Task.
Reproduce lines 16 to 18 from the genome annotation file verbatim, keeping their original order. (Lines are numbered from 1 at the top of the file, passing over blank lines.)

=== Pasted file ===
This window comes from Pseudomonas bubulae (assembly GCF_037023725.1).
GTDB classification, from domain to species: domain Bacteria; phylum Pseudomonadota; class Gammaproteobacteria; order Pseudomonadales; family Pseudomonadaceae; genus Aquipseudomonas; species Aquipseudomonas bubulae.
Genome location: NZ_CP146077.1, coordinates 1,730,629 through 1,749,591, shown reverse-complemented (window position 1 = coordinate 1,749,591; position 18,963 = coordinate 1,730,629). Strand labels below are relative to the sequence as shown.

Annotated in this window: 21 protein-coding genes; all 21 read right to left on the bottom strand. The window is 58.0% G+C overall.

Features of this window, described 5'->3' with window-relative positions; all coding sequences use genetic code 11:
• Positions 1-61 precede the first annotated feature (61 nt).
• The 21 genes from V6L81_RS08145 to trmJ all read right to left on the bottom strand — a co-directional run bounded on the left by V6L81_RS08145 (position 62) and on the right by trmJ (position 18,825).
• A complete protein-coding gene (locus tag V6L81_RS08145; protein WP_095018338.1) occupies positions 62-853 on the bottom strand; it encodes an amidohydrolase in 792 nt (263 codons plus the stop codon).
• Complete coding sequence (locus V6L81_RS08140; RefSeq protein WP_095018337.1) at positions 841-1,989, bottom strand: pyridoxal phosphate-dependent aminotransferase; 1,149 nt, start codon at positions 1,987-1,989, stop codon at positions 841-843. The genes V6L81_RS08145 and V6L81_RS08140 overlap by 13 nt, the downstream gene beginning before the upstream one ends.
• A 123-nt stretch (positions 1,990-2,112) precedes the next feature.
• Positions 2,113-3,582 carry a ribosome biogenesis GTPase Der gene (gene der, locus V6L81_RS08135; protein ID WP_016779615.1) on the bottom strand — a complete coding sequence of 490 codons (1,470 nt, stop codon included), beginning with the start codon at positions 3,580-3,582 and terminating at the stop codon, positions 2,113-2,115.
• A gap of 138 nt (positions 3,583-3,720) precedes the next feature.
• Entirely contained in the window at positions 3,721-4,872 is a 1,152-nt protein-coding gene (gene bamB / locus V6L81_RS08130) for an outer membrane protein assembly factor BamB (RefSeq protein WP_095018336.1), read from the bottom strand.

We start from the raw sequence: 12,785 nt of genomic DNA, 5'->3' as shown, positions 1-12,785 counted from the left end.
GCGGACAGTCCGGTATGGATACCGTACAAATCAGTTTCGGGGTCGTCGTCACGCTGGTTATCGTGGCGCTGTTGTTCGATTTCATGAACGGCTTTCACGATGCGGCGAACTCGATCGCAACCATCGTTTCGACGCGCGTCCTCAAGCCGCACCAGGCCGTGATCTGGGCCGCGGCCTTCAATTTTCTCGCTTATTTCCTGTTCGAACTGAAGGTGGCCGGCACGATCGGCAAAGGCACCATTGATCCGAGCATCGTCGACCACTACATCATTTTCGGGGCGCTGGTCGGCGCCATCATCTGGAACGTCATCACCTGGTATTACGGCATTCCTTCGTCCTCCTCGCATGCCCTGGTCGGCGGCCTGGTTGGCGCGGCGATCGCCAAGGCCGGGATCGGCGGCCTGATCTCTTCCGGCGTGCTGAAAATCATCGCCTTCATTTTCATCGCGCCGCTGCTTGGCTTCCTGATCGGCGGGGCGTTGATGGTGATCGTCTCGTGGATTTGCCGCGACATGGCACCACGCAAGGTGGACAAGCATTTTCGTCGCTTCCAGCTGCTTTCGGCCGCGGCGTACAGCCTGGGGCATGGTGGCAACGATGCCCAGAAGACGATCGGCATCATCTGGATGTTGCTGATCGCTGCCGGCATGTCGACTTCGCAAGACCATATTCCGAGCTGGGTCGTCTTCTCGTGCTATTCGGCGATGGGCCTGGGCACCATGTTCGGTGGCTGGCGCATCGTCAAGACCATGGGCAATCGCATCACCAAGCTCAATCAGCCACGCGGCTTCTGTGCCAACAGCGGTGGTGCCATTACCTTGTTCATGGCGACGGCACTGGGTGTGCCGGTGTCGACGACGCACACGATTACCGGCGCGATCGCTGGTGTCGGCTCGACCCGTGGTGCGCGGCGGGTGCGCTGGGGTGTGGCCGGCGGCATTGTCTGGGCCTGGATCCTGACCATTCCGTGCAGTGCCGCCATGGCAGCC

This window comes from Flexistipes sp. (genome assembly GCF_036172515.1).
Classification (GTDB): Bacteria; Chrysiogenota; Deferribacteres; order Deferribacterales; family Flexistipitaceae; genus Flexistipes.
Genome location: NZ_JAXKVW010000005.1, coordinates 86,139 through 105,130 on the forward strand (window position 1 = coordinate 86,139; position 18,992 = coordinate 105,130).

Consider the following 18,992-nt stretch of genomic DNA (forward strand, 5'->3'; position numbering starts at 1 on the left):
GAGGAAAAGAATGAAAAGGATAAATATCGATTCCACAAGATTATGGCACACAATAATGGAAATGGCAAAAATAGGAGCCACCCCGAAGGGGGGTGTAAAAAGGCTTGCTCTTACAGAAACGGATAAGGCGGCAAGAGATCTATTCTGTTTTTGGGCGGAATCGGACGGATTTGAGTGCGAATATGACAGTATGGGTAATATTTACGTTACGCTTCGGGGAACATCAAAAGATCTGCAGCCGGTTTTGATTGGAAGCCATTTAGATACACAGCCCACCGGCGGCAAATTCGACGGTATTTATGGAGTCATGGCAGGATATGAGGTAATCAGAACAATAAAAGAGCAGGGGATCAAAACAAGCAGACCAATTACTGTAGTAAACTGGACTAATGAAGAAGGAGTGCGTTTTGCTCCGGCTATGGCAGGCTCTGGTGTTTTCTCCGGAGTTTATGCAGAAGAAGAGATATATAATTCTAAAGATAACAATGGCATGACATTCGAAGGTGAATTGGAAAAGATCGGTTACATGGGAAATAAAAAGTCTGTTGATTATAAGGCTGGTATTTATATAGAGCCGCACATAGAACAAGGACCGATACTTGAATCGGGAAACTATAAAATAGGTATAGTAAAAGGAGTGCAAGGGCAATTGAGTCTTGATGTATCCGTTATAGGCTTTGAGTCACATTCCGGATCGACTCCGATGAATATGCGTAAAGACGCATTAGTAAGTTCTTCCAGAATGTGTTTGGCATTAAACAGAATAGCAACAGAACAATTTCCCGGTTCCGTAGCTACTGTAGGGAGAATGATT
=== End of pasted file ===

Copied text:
This window comes from Flexistipes sp. (genome assembly GCF_036172515.1).
Classification (GTDB): Bacteria; Chrysiogenota; Deferribacteres; order Deferribacterales; family Flexistipitaceae; genus Flexistipes.
Genome location: NZ_JAXKVW010000005.1, coordinates 86,139 through 105,130 on the forward strand (window position 1 = coordinate 86,139; position 18,992 = coordinate 105,130).